Justice has been done in Alabama.
Mr. Lee never took another criminal case. He would not participate in courthouse shams involving the poor, the frightened, and the hapless. But he had stood up in the name of justice. As Atticus said to the jury, “In the name of God, do your duty.”

The Night Dill’s House Burned Down

One night in January 1940 it was so cold in Monroeville, Alabama that Harper Lee’s father, A. C. Lee, was forced to throw extra coal in the furnace to keep their little bungalow warm on South Alabama Avenue. A bitter north wind rattled the strings of Christmas lightbulbs still hanging in trees on the courthouse square.

Truman Capote 04, Front, 1948Next door to the Lees was the Faulk residence, where Truman Capote— later the model for Dill in To Kill a Mockingbird had lived during elementary school with his elderly relatives, the three Faulk sisters and their bachelor brother. But Truman’s parents had changed their minds and decided he belonged in a boarding school in New York City instead. (“How come my folks don’t want me?” Dill says in the novel.)

The Faulks were just getting ready for bed that wintery night when they heard frantic pounding on the front door. Jennie Faulk came downstairs expecting to find a lunatic on their porch. To her shock, she discovered that the kitchen was on fire and a neighbor was trying to force his way in to help.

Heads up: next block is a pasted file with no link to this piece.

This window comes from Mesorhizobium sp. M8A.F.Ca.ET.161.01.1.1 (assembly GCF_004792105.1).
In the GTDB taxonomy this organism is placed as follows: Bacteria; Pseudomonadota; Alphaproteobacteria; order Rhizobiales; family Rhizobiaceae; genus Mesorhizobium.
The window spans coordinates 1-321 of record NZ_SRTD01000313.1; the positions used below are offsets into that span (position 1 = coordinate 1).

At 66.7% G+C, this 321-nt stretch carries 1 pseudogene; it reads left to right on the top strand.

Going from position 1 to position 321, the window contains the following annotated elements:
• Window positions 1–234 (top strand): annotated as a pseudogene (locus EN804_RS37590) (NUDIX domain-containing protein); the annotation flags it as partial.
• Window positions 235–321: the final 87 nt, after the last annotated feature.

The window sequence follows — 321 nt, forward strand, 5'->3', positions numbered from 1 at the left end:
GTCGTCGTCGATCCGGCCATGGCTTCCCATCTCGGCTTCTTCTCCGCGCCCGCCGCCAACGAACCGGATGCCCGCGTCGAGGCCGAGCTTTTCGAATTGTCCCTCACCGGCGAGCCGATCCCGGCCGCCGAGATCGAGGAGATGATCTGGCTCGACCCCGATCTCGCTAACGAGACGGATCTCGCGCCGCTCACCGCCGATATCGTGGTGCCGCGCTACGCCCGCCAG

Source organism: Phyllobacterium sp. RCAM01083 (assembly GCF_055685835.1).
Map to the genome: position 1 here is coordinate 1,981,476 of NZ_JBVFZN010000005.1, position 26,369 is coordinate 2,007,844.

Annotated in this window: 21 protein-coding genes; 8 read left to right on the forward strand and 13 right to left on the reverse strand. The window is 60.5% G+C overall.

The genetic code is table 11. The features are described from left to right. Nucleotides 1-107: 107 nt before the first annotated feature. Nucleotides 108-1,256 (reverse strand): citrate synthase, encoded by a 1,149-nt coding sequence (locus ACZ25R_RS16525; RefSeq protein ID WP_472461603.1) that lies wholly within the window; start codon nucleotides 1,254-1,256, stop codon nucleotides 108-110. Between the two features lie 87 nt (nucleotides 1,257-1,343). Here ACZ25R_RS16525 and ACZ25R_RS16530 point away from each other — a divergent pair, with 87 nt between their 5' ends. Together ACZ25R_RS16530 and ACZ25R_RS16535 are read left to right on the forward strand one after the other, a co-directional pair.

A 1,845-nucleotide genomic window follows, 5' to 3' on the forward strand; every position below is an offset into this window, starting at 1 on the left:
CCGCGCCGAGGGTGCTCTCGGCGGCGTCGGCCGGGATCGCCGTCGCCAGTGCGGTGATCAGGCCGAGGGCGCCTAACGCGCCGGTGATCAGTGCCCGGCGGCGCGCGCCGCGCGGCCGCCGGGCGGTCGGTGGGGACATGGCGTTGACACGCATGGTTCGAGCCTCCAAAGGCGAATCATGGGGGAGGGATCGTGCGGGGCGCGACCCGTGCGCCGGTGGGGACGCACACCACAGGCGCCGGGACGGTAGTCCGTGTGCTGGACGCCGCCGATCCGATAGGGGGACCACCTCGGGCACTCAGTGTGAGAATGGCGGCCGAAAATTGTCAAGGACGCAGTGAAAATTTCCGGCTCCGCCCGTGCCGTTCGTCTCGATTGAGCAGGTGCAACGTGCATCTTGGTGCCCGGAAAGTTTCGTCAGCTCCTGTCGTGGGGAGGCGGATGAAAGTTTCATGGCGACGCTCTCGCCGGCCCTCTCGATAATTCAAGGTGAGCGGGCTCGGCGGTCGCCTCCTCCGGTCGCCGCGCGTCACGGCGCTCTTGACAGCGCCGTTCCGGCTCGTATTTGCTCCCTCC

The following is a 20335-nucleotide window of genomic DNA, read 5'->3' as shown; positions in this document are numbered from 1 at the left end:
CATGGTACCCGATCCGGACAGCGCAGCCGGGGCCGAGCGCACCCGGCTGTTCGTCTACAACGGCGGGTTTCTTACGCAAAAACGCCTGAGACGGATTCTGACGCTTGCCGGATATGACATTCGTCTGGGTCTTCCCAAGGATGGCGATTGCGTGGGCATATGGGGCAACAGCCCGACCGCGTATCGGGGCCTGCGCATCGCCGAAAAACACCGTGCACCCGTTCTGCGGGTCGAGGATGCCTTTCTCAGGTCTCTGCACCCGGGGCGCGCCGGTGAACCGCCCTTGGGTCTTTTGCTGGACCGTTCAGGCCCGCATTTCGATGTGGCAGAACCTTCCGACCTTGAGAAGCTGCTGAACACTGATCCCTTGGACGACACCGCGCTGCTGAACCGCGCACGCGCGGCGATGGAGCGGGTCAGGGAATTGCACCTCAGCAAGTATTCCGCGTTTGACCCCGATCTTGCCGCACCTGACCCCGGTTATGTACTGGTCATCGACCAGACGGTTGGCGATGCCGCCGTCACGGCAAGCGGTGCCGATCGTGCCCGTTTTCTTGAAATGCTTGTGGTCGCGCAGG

Nelle heard the siren go off on top of the city hall. Then the volunteer firemen arrived, hurriedly pulling on old their overcoats, gloves and hats. The Faulks, stumbling in bathrobes and slippers, hurried through the shouting, gesticulating men, abandoning their home to the fire hose and the axe.

Nelle watched as flames pressed against the windows, shattered the glass, and exhaled like the breath of a dragon into the cold air. The Faulks’ place was a turn-of-the-century Victorian home, a capacious, high-ceilinged dwelling with an entryway decorated with potted ferns; a formal parlor; a dining room with china cabinets displaying a collection of cut glass; a spacious kitchen where the Negro cook “Little Bit” rustled up enormous meals; several bedrooms; and a fireplace in every room.